The City of Troy, New York, "Where Henry Hudson Turned Around."

Wednesday, May 21, 2008


An interesting, below the radar, issue arose at the Law Committee meeting the other night.

A citizen has Foiled records, including time sheets, of Council employees and employees of the Clerk's Office.

The Foil request was the Administration. According to sources, the denial was based upon time sheets being sacred, municipal writings, only available to the high priests of bureaucracy.

The Law Committee, controlled by Democrats, approved an appeal of the denial. In short, they have no problem turning over the documents.

This is of interest for two reasons:

1) The legislation creating Council oversight of FOIL request was vetoed. That veto was overridden. However, this may be legislation that does limit the Mayor's power and thus, not valid absent a referendum.

2) Time sheets can be FOILED. Despite the Administration's legal analysis, time sheets have to be turned over upon request. Not necessarily every piece of information on a time sheet, but in general, they can be FOILED.

Payroll records of municipal housing authority were not exempted from disclosure under Freedom of Information Law by CLS Pub O § 87(2)(b)since (1) records regarding days worked, leave taken with or without pay and leave accrued were relevant to day-to-day operations of authority, and (2) authority failed to show how release of records would result in economic or personal hardship, as possibility that records could be used to discover other financial information was insufficient and claim that newspaper might use information to create embarrassing article was also insufficient. Buffalo News v Buffalo Municipal Housing Authority (1990, 4th Dept) 163 App Div 2d 830, 558 NYS2d 364.

Records identifying public employees who work during given period, rates of pay and number of hours worked are available because those records are "relevant" to performance of duties; Freedom of Information Law deals specifically with payroll information. Comm on Open Gov't FOIL-AO-4657.

So keep on Foiling and don't take no for an answer. Remember, the government has to articulate a reason for the denial. They cannot issue blanket denials.


Rensselaer County Court Judge Patrick McGarth has tossed his hat into the ring for a Supreme Court seat. If nominated, McGrath will face Judge Anthony Carpinello, an East Greenbush native and Appellate Division judge.

Looks like Tonko's in for the 21st Congressional District race and he received a warm welcome from fellow candidate Darius Shahinfar:

"I welcome Commissioner Tonko into the Congressional race. As Upstate New Yorkers deal with gasoline prices nearing $4 a gallon and rising energy costs, his experience on energy issues will be sorely missed at this crucial time for NYSERDA.

“However, I welcome his long experience in the New York State Assembly into a race which is very much focused on new ideas for the future of Upstate New York and our great Country."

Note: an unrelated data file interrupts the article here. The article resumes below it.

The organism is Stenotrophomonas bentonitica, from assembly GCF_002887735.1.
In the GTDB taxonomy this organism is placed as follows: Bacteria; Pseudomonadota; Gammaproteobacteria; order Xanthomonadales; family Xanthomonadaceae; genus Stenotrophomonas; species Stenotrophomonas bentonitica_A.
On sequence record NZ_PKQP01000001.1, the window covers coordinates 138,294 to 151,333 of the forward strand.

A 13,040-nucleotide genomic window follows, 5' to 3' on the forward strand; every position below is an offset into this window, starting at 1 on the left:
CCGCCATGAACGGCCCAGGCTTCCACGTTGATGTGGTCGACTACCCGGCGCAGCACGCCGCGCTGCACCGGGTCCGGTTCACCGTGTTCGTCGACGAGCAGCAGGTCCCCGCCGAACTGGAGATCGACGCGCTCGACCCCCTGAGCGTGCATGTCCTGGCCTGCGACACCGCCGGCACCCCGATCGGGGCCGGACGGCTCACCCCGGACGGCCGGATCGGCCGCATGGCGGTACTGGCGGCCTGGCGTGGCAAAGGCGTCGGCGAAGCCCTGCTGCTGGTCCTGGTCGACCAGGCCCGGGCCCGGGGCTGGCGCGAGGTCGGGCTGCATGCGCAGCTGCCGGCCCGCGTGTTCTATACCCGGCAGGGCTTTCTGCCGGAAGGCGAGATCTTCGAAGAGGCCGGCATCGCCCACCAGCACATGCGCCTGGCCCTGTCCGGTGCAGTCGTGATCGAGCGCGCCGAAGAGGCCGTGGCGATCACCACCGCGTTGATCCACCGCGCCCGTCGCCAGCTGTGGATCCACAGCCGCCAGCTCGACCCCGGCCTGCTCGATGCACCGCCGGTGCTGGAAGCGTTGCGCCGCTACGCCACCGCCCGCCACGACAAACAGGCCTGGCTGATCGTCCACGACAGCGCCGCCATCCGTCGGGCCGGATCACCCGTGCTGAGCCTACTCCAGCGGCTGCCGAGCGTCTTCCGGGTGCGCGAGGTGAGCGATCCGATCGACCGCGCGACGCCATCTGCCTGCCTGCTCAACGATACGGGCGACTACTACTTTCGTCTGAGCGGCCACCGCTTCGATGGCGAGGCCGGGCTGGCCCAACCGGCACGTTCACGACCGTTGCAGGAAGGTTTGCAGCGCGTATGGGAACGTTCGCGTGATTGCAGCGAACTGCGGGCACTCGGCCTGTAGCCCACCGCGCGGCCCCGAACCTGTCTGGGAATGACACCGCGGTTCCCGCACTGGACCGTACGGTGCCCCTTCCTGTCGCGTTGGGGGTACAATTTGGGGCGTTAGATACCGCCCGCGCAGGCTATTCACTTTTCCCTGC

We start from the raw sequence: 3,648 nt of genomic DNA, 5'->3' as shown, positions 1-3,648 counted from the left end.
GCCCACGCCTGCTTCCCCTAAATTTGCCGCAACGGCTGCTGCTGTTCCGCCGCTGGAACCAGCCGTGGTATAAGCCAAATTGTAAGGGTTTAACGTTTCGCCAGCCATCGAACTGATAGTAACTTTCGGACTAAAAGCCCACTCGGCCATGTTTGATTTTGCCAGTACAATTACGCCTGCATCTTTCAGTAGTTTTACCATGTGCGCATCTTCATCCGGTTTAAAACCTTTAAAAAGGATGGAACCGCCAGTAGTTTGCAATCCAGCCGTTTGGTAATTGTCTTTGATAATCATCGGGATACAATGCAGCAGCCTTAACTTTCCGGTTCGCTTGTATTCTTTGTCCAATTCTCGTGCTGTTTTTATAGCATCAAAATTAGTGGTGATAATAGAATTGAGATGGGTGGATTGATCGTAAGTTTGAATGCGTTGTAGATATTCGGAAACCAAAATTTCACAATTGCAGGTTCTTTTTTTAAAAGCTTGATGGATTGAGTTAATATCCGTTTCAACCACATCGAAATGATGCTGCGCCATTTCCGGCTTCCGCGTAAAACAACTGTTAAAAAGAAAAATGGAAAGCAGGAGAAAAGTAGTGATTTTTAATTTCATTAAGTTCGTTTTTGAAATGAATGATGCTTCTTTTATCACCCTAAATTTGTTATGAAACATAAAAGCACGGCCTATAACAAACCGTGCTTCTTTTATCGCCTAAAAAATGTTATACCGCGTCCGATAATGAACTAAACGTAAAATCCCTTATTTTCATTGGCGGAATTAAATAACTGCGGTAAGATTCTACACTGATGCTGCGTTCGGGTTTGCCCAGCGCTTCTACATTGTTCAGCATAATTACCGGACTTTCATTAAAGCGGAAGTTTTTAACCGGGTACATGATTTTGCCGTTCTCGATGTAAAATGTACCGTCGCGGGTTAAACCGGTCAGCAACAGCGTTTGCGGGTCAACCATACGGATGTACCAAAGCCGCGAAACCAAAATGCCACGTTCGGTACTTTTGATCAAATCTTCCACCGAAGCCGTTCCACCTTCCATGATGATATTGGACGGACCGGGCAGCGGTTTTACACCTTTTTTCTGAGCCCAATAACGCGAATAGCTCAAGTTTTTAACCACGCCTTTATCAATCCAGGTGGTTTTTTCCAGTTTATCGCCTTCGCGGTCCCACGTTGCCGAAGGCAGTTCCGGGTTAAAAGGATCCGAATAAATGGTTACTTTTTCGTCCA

And candidates Tracey Brooks also welcomes Tonko:

"I welcome Mr. Tonko to this race and I look forward to engaging voters as a leader with a different kind of experience, a clear vision for our future, and a focus on the right priorities to make real change happen."

If we didn't know better we might think someone is implying that Tonko is the past, not the future.


A much-anticipated independent documentary about Mame Faye, Troy's most famous madam, will premiere on June 14, 2008, at the Sanctuary for Independent Media (3361 6th Avenue). Two consecutive screenings (at 7:00pm and at 8:45pm) will be held to accommodate expected demand. The Georgie Wonders Orchestra will perform Big Band music from Mame's era at receptions following each screening. Admission to this event is by donation ($10 suggested, $5 student/low income/senior citizen). Sittin' on a Million (length: 26 minutes) was produced and directed by local filmmakers Penny Lane and Annmarie Lanesey. The film is the result of nearly two years' labor, during which time Lane and Lanesey interviewed over 100 people, orchestrated street performances, found local actors to portray several "versions" of Mame in reenactment scenes, and dug into primary sources to piece together this almost-forgotten story. Last summer, a "sneak preview" of clips from the film, held on Mame's birthday (August 15) drew a diverse crowd of over 200 people.

Sittin' on a Million has stirred up some controversy locally. During a call-in show on WGY last fall, an anonymous caller said that the film was "disgusting," asking why the filmmakers believe that someone as "nefarious" as a prostitute should be treated as a "hero." Troy resident Geri de Seve, who performs in the film as one of several "versions" of Mame Faye, counters that whether one likes it or not, "[Mame] was a very important part of Troy's history, a very strong woman, and very much of an entrepreneur. There are a lot of ways that prostitution happens, and it's not always women lying on their backs. There are a lot of other ways that people sell their souls and bodies, and her profession just happens to be the one way we call sinful."

Tomorrow, Rensselaer's water woes continue. Or maybe next week. We may start our long weekend early. If so, have a happy and safe Memorial Day weekend.

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